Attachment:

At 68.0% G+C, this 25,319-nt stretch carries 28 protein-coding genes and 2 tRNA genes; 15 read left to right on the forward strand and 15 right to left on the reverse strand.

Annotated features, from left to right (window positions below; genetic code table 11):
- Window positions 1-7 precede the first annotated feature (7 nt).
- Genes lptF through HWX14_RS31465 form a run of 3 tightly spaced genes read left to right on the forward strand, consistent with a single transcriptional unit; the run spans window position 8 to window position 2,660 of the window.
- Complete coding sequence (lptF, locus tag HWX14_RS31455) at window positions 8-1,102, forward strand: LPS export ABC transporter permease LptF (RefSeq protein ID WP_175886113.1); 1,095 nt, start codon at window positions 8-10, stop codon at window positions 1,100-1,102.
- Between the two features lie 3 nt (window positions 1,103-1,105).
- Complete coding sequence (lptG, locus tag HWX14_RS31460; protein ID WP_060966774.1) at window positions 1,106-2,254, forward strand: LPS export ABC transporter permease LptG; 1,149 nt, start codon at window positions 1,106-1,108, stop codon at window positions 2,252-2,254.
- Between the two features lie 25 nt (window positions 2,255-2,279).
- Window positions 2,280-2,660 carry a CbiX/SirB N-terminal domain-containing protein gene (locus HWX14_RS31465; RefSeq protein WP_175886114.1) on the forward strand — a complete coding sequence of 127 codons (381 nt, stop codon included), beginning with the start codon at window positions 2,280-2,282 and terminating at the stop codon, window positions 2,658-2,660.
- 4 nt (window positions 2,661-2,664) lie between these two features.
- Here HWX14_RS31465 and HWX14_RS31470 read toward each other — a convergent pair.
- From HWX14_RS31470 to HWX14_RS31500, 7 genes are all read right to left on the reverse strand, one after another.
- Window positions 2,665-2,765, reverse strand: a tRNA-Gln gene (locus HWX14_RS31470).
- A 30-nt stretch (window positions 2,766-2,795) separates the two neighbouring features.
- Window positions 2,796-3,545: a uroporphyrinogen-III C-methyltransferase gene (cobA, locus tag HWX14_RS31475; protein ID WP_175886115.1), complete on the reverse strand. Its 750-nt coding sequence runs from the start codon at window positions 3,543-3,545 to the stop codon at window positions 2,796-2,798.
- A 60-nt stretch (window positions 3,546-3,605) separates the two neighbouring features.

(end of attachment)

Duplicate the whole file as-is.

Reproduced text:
At 68.0% G+C, this 25,319-nt stretch carries 28 protein-coding genes and 2 tRNA genes; 15 read left to right on the forward strand and 15 right to left on the reverse strand.

Annotated features, from left to right (window positions below; genetic code table 11):
- Window positions 1-7 precede the first annotated feature (7 nt).
- Genes lptF through HWX14_RS31465 form a run of 3 tightly spaced genes read left to right on the forward strand, consistent with a single transcriptional unit; the run spans window position 8 to window position 2,660 of the window.
- Complete coding sequence (lptF, locus tag HWX14_RS31455) at window positions 8-1,102, forward strand: LPS export ABC transporter permease LptF (RefSeq protein ID WP_175886113.1); 1,095 nt, start codon at window positions 8-10, stop codon at window positions 1,100-1,102.
- Between the two features lie 3 nt (window positions 1,103-1,105).
- Complete coding sequence (lptG, locus tag HWX14_RS31460; protein ID WP_060966774.1) at window positions 1,106-2,254, forward strand: LPS export ABC transporter permease LptG; 1,149 nt, start codon at window positions 1,106-1,108, stop codon at window positions 2,252-2,254.
- Between the two features lie 25 nt (window positions 2,255-2,279).
- Window positions 2,280-2,660 carry a CbiX/SirB N-terminal domain-containing protein gene (locus HWX14_RS31465; RefSeq protein WP_175886114.1) on the forward strand — a complete coding sequence of 127 codons (381 nt, stop codon included), beginning with the start codon at window positions 2,280-2,282 and terminating at the stop codon, window positions 2,658-2,660.
- 4 nt (window positions 2,661-2,664) lie between these two features.
- Here HWX14_RS31465 and HWX14_RS31470 read toward each other — a convergent pair.
- From HWX14_RS31470 to HWX14_RS31500, 7 genes are all read right to left on the reverse strand, one after another.
- Window positions 2,665-2,765, reverse strand: a tRNA-Gln gene (locus HWX14_RS31470).
- A 30-nt stretch (window positions 2,766-2,795) separates the two neighbouring features.
- Window positions 2,796-3,545: a uroporphyrinogen-III C-methyltransferase gene (cobA, locus tag HWX14_RS31475; protein ID WP_175886115.1), complete on the reverse strand. Its 750-nt coding sequence runs from the start codon at window positions 3,543-3,545 to the stop codon at window positions 2,796-2,798.
- A 60-nt stretch (window positions 3,546-3,605) separates the two neighbouring features.